This article was previously published in the Aquarian newspaper and I have permission to use in through my own sources.
By Coralie Raia Darsey-Malloy
In youth we learn;
In age, we understand.
— Marie Von Ebner-Eschenbach
Retirement is a foreign concept because neither David nor I plan to retire. We know that it is only “work” when the enjoyment in the task is not there. The rewards we have in the work we do as life coaches, communicators, seminar leaders and public speakers is so rewarding there is no desire to retire. Over the years, we have presented course material to people in advanced years and they are a great example of how anyone can remain youthful as they age. We wrote and produced a variety of seminars for Creative Retirement Manitoba (CRM) for a number of years. Pariticpants there had a “youthiness’ energy and drive that was ageless and timeless. Interactions with them inspired the name of our course on “youthing versus aging.” These “youthers” had an impact on how we are choosing intend to live as we march through time.
One of the outstanding examples was a group of seniors in their late sixties and early seventies who decided to take a course in Tai Chi. Initially felt intimidated at the thought of moving their stiff, sore bodies in new ways. However, as daunting as initial stages were, they valiantly carried on. I recall members of that core group sharing how they were amazed that seven years later they were in better shape than when they began. They continue to provide inspiration for new members by getting on buses in the middle of winter and traveling to rural areas to teach others remain strong and healthy.
Another inspiring woman was a stylish woman gal we assumed was in her late fifties or early sixties. She was physically active, an avid reader with an inquiring mind. She was studying quantum physics–and made heads turn with her flair and style. As a fellow hat lover, I appreciate her collection of hats that she often combined with and pant boots with tasteful studs on her denim outfits. She did not give the impression of an older woman trying to look young, but rather she looked woman who had the confidence to choose clothes that made a statement.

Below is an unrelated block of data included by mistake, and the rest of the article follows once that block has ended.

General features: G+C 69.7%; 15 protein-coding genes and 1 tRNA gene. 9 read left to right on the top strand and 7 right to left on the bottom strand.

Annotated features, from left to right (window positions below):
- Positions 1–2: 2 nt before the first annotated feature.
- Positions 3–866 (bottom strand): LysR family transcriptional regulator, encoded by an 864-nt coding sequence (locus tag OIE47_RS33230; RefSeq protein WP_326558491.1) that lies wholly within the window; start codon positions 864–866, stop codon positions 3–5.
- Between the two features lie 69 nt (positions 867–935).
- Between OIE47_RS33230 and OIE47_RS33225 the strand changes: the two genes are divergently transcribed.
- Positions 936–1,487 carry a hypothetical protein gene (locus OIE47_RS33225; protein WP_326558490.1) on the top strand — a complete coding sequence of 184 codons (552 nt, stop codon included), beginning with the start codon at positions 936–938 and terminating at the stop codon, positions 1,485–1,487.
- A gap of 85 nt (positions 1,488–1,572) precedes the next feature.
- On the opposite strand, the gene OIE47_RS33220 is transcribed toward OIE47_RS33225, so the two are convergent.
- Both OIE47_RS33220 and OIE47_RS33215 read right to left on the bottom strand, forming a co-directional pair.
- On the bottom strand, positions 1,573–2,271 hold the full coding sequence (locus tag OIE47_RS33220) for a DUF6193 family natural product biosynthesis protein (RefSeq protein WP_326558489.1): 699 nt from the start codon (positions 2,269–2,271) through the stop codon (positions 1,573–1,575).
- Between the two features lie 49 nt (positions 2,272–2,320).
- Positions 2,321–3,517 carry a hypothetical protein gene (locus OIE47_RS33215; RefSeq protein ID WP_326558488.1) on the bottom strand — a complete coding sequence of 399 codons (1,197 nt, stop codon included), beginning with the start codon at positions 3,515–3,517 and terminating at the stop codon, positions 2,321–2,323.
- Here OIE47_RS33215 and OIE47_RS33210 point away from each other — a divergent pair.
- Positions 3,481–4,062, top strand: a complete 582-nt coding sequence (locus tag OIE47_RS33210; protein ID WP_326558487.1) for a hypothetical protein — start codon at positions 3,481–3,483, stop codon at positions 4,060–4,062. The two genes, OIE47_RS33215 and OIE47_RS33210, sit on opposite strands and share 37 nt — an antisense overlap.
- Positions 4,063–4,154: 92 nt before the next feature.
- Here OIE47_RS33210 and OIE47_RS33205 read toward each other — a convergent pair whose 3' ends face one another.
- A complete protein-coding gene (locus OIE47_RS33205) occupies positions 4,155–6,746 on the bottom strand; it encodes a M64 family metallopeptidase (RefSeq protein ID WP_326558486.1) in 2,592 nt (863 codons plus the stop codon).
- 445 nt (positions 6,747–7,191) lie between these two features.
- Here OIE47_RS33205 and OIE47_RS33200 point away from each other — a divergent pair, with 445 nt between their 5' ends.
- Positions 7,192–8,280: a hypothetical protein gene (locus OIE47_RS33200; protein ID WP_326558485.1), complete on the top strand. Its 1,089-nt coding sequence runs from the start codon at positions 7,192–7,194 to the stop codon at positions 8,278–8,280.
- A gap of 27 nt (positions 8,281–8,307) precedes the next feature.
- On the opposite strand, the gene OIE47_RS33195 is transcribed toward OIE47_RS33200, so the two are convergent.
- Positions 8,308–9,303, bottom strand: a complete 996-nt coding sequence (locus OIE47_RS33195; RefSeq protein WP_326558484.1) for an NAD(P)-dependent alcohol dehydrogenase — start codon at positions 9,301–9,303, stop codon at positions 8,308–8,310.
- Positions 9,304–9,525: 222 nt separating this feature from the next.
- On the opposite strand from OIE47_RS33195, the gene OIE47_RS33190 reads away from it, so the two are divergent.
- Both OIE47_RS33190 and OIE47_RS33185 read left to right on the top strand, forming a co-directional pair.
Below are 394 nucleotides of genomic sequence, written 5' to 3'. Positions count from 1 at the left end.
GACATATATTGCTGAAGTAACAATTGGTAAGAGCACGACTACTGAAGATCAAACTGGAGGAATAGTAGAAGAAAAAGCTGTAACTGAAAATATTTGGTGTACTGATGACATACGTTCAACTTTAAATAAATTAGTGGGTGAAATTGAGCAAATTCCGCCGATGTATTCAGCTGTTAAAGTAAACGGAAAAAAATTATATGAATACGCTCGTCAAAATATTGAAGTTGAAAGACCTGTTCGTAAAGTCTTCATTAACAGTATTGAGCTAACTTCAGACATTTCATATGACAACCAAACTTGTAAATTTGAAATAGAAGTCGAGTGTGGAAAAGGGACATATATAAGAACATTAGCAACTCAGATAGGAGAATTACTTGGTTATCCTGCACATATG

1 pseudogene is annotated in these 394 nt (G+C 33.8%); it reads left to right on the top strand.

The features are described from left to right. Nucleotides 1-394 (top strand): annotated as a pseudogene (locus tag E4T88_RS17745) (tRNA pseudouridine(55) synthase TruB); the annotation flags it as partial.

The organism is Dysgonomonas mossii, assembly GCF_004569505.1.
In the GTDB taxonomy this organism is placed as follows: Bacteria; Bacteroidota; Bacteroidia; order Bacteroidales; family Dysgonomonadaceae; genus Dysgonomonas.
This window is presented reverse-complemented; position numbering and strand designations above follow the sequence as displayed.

It was a surprise to discover her true age during one of our classes. She was saying how indignant about a heel spur her doctor found. While expressing her frustration to participants in the class about how it was slowing her down, one of her friends responded by saying, “Well what do you expect at YOUR age of eighty-six.” In a calm voice her reply was, “Part of why I am shocked and upset is because, unlike many of you, I refuse to accept that aches, pains and even bone spurs have to become a reality within my aging process. I intend to have the damn thing removed and keep on being active until I decide to check out of here. So there! It is that attitude that has a bearing on youthful aging versus “getting old.”